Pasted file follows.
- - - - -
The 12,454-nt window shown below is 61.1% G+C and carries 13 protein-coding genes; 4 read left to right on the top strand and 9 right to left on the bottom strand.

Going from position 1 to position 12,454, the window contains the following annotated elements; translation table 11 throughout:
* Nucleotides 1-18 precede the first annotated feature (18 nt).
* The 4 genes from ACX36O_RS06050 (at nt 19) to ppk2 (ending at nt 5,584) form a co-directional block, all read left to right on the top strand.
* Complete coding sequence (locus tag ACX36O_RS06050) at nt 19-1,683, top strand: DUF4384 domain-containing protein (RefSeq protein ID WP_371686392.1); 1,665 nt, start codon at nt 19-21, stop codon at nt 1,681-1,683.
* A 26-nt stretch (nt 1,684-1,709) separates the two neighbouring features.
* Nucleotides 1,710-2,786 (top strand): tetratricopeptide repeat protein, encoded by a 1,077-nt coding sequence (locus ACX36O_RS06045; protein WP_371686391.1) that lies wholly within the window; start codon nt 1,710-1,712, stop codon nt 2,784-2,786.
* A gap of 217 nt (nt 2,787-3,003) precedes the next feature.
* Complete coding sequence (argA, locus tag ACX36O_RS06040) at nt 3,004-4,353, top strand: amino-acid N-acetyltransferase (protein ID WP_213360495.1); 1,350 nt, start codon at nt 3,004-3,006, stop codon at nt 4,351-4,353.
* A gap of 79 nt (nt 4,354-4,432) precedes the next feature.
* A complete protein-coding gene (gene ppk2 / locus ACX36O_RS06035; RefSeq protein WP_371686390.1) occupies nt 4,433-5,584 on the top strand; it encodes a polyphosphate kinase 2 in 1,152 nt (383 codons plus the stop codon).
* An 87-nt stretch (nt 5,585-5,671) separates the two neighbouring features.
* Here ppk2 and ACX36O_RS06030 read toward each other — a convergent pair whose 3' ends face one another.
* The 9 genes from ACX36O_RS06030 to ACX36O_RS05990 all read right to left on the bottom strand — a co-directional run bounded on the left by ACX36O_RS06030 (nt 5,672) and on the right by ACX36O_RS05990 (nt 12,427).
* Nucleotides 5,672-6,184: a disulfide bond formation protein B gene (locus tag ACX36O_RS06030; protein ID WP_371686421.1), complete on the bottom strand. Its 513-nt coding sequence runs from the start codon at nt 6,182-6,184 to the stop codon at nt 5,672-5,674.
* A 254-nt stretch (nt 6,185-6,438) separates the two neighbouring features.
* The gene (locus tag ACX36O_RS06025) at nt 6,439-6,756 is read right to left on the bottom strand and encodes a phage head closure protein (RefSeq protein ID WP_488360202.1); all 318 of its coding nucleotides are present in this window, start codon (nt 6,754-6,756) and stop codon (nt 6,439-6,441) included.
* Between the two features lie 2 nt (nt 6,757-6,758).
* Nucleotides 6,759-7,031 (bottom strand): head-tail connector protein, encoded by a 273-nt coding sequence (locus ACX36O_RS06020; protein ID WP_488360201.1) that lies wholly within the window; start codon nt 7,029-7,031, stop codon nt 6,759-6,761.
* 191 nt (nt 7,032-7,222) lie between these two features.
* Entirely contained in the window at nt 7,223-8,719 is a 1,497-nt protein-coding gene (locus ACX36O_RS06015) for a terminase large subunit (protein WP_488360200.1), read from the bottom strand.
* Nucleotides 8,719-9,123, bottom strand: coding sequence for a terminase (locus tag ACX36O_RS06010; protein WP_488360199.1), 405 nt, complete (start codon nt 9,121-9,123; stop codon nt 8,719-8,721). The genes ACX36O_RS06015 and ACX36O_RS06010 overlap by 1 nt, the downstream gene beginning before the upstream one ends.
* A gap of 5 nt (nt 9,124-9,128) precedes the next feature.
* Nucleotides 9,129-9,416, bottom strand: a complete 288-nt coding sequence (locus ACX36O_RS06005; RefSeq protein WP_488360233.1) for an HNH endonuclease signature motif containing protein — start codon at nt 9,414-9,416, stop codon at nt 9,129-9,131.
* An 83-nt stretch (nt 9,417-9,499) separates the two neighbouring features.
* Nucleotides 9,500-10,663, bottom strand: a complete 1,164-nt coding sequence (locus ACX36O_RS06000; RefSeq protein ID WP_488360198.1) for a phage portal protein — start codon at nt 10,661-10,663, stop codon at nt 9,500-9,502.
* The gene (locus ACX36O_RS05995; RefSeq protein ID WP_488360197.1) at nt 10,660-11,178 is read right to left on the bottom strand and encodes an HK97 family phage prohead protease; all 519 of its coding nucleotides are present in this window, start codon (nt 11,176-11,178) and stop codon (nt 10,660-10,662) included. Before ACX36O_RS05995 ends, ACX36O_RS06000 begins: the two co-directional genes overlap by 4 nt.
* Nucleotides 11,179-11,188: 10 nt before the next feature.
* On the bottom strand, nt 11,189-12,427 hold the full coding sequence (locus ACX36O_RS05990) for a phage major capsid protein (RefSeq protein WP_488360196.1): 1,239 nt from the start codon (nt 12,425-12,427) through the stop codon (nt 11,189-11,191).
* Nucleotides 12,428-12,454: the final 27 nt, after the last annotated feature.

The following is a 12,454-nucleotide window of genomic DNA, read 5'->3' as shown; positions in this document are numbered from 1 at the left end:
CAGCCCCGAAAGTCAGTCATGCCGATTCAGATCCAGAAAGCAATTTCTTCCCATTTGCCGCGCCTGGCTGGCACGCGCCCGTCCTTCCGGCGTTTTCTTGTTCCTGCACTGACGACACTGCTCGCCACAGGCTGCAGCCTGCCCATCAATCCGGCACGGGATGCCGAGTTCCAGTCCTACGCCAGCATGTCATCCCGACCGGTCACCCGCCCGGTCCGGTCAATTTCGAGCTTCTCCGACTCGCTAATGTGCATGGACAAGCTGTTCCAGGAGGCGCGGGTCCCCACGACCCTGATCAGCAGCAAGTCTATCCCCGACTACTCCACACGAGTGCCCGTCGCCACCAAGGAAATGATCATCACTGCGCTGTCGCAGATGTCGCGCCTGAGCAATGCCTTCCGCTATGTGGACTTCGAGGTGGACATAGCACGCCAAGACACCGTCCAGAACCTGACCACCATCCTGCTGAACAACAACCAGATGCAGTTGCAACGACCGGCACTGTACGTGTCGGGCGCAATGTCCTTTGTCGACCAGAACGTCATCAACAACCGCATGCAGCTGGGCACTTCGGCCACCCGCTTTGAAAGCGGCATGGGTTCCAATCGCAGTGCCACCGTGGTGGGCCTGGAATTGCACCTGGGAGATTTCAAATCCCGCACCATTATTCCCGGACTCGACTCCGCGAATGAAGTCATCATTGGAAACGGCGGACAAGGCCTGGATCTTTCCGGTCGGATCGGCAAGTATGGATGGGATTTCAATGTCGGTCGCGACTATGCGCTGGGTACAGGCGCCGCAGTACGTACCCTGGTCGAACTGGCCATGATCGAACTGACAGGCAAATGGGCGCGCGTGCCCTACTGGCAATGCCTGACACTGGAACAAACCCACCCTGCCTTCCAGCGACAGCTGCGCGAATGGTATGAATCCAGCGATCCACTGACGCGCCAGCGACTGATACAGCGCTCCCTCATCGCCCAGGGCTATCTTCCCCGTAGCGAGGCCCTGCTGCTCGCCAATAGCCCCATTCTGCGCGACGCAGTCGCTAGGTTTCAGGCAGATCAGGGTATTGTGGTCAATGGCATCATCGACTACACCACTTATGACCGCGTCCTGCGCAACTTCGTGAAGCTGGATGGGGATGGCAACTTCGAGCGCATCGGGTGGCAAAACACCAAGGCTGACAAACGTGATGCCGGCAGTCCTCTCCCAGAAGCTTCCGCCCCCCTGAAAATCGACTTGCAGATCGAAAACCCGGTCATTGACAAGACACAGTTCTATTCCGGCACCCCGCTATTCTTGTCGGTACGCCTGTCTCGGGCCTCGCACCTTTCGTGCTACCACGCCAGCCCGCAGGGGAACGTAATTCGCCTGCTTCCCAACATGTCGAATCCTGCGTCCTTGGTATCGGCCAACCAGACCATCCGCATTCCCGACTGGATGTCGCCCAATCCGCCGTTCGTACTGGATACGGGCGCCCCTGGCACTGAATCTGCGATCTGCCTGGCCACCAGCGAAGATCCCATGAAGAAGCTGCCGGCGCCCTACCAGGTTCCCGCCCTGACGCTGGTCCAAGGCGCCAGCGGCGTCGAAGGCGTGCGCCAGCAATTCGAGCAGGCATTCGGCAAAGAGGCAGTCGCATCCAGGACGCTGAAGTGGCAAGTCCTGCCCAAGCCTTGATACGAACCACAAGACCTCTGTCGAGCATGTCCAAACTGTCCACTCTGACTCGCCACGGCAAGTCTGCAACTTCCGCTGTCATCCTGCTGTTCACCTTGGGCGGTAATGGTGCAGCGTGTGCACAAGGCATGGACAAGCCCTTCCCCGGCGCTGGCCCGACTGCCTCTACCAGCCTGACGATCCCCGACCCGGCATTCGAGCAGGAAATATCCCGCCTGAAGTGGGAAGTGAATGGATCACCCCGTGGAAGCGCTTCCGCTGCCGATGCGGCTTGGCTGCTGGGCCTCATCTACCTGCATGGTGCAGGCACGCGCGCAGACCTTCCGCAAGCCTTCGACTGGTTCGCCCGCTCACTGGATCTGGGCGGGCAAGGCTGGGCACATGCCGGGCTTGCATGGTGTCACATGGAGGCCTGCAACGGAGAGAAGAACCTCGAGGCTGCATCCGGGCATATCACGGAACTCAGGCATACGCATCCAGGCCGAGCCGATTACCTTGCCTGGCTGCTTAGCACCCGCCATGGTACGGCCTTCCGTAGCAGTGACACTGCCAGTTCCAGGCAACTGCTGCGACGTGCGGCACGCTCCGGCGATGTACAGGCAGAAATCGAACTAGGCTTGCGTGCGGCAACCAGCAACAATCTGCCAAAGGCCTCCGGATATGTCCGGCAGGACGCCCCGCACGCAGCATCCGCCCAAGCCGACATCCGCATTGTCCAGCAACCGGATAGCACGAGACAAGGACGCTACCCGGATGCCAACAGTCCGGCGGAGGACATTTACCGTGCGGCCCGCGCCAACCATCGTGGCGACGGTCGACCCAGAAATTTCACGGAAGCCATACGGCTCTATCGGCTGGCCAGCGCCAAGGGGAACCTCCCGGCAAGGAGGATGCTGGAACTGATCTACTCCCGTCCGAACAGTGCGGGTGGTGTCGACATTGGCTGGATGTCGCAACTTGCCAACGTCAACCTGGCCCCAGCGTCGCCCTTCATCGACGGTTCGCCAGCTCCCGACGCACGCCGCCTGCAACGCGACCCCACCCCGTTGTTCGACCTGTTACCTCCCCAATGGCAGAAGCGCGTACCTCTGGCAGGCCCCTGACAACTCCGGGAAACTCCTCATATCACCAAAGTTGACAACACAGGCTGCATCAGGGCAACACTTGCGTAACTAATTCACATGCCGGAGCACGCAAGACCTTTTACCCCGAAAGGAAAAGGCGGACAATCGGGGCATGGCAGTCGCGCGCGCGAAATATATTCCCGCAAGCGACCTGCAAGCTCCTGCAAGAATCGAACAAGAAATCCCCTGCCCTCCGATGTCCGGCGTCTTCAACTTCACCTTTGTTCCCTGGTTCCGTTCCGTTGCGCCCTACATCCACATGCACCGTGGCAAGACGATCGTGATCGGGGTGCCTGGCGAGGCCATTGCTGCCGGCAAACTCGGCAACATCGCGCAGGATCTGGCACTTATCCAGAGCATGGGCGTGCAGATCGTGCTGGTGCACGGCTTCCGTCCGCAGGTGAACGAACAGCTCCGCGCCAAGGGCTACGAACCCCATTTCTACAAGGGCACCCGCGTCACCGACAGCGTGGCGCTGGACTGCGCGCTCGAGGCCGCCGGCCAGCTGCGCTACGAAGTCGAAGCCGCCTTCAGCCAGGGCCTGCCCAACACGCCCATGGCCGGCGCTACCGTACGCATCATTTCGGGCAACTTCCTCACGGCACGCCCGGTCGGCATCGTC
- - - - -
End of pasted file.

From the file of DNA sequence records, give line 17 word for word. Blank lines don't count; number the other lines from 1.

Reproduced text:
* The gene (locus tag ACX36O_RS06025) at nt 6,439-6,756 is read right to left on the bottom strand and encodes a phage head closure protein (RefSeq protein ID WP_488360202.1); all 318 of its coding nucleotides are present in this window, start codon (nt 6,754-6,756) and stop codon (nt 6,439-6,441) included.